Thursday, November 26, 2009
1) that I am still wildly in love with my best friend, who happens to be my husband. We met when I was 19 and when he asked me to go out with him, I told him "give me a good reason." He's been giving me good reasons to love him for nine years now.
2) that some people love my books. I don't need the whole world to love them. I don't even need a lot of people to love them. But as long as there are some people out there who love them, I'm pretty darn happy.
3) that my kids shout "MAMA!" and hug my knees when I come home from book conferences.
4) that I have found a really wonderful publishing home. I love Scholastic and I'm beyond thrilled to be writing for them for the foreseeable future. Thanks, guys.
5) that I still love writing. That after a year of insanity, of bestsellers lists and face out in bookstores, of foreign rights sales and auctions, of movies and madcap dashes towards revision -- I still love to write. I was really afraid that somewhere along the way, that would change and it would become a business or I'd get burnt out or . . . anything. But no. Whether I have everything or nothing, it turns out that it's still the same: I'm still a writer.
Wednesday, November 25, 2009
I know that you have enough people who love you and care for you that this break-up won't be difficult for you (Last collective word count of all NaNo'ers, everywhere, was 1,776,482,205 words), so really don't have a problem telling you exactly what I think of you.
You're a bad concept, NaNo. You suck.
No, no. Let me back up. I can be reasonable. Just because I'm feeling vehement and emotional about you ruining my life . . .doesn't mean I should be unfair.
You are not a bad concept. You're a bad concept for me, NaNo. This is why: you make me write crap, NaNo. You make me make bad novel decisions. You take away my ability to brainstorm between chapters. You make me rush through characterization. You make me pack filler in that will only get ripped out later, having taught me nothing about my novel. You make me into a bad writer.
You know what hurts me the most, NaNo? I want to write something meaningful. Something with subtext and theme. That's the reason I write, really. And you took that away from me. How could I possibly contemplate the greater picture when I was constantly chasing word count? What kind of conceptual boyfriend are you anyway? That you would make me write superficial tripe?
Oh, for weeks I believe your spiel: that it was okay that we were bad in the sack together now, that we'd get better with revising. But I see through your lies, baby. We will never get to sweet, sweet passionate love on the beach from where we are here. Basically, if we played the game your way, I'd end up rewriting every single word I wrote.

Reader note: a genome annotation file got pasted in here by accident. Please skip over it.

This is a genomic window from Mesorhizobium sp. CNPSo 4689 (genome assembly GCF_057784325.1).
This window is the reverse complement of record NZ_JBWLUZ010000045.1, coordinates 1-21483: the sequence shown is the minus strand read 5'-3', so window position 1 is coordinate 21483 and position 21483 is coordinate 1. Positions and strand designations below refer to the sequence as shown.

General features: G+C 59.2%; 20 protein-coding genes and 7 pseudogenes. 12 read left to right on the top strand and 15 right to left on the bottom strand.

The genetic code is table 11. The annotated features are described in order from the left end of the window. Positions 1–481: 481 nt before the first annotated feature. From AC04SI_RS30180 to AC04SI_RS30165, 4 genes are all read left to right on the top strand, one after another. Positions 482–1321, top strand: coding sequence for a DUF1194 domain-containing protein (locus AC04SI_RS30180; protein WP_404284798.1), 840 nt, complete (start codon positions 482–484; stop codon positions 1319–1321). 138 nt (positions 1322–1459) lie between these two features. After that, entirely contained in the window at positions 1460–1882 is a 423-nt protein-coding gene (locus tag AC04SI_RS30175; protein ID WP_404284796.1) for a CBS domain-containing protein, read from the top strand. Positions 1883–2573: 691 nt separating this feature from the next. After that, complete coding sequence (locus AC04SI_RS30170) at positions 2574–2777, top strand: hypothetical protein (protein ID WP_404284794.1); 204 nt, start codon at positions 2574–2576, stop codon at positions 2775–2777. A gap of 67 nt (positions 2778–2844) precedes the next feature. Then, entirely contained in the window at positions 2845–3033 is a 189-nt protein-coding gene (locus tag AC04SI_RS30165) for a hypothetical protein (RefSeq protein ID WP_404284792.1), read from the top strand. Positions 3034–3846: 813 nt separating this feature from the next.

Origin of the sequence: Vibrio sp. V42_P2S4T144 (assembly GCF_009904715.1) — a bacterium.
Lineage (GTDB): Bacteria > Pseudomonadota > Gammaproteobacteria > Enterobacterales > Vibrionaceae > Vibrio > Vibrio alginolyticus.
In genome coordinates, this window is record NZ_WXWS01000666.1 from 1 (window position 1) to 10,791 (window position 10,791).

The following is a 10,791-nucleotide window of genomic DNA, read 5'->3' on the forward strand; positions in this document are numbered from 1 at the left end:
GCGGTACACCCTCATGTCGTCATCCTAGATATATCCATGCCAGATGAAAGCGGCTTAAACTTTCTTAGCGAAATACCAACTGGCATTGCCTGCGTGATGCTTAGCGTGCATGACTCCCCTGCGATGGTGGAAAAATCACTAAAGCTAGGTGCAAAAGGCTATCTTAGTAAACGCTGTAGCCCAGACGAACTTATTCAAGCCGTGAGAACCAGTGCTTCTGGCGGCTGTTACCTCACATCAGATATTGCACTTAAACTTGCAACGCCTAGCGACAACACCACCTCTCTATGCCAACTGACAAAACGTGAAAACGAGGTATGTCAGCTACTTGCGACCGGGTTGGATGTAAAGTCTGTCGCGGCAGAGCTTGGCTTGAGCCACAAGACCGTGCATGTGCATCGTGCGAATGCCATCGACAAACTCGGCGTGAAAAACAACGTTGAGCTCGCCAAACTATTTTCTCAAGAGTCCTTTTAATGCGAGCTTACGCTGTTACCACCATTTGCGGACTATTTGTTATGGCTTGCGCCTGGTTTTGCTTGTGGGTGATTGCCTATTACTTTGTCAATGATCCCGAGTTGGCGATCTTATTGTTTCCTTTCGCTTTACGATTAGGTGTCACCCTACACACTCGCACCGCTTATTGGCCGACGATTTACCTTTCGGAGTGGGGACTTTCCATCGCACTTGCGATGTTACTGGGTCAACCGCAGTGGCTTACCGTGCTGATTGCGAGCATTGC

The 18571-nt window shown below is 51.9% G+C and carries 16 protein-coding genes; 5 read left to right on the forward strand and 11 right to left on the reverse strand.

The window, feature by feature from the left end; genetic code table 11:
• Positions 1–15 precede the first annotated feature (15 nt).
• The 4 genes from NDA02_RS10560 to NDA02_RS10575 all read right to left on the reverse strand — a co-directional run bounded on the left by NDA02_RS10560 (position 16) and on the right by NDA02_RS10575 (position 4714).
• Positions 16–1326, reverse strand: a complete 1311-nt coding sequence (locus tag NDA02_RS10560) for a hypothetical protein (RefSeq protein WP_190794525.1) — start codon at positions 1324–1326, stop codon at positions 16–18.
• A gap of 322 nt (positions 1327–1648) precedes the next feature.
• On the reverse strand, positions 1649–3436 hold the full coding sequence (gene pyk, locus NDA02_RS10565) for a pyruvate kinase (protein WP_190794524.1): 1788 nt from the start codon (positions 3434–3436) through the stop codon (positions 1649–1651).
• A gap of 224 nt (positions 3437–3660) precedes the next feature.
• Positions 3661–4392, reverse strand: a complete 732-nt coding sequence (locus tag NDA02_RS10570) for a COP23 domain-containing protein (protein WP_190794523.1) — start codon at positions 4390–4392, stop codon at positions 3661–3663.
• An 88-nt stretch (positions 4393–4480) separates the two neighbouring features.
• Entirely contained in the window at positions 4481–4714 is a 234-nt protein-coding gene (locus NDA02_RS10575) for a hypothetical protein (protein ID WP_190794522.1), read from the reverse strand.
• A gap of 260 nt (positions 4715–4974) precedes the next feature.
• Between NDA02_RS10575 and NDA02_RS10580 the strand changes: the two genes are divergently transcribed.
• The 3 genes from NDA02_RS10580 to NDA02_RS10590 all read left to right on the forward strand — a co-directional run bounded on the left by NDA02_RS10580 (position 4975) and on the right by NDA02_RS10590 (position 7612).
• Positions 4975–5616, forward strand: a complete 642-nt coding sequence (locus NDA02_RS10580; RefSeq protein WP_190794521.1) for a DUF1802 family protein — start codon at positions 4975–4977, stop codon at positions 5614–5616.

So this is me saying, I've been cheating on you. Since November 15th, I threw on the brakes, reread what I'd written, cut out huge parts, and started writing my novel the way I like to. And the difference is that now I have 23,000 words that I love. Instead of 50,000 words that I can't stand to read over.
But it took me a long time to get to that point, NaNo. Because you made me feel like I was turning my back on some great goal that I'd made. You hit me where it hurt, NaNo; you know that I don't like to give up a goal once I've made it. So here's where I say thanks. You taught me that not all goals are good goals. That some are picked up out of principle and aren't worth pursuing. You reminded me of what I used to always tell people in conjunction with my little goals speech: that you should choose your battles wisely.
And you aren't a good battle, NaNo. You're just a bad boyfriend and a lousy literary lay. I'm taking my Secret Novel and getting the hell out of this relationship before you can hurt us anymore! We'll be fine without you. Nay, better off without you! When you see me walking down the street with the hardcover edition of Secret Novel in 2012, looking fine, fine, fine with its deep theme and subtle characterization, I hope it makes you throw up a little in your mouth.
Oh, and happy Thanksgiving.
50,000 superficial words of love,
Friday, November 20, 2009
1/4 cup butter, melted
1/4 cup vegetable oil
1 1/2 cup white sugar
1 tbs vanilla
1/2 cup cocoa powder (I like Hersheys' special dark)
1/2 tsp salt
1/2 cup chocolate chips
3/4 cup flour
Preheat oven to 350. Grease 8 x 8" baking dish. Combine everything but flour, cocoa, and salt, stir. Throw in everything else but the chips. Add the chips. Stir, baby! Bake 30 minutes or until a fork stuck in the middle just comes out clean (let set up for about 10 minutes before eating or they will be goopy).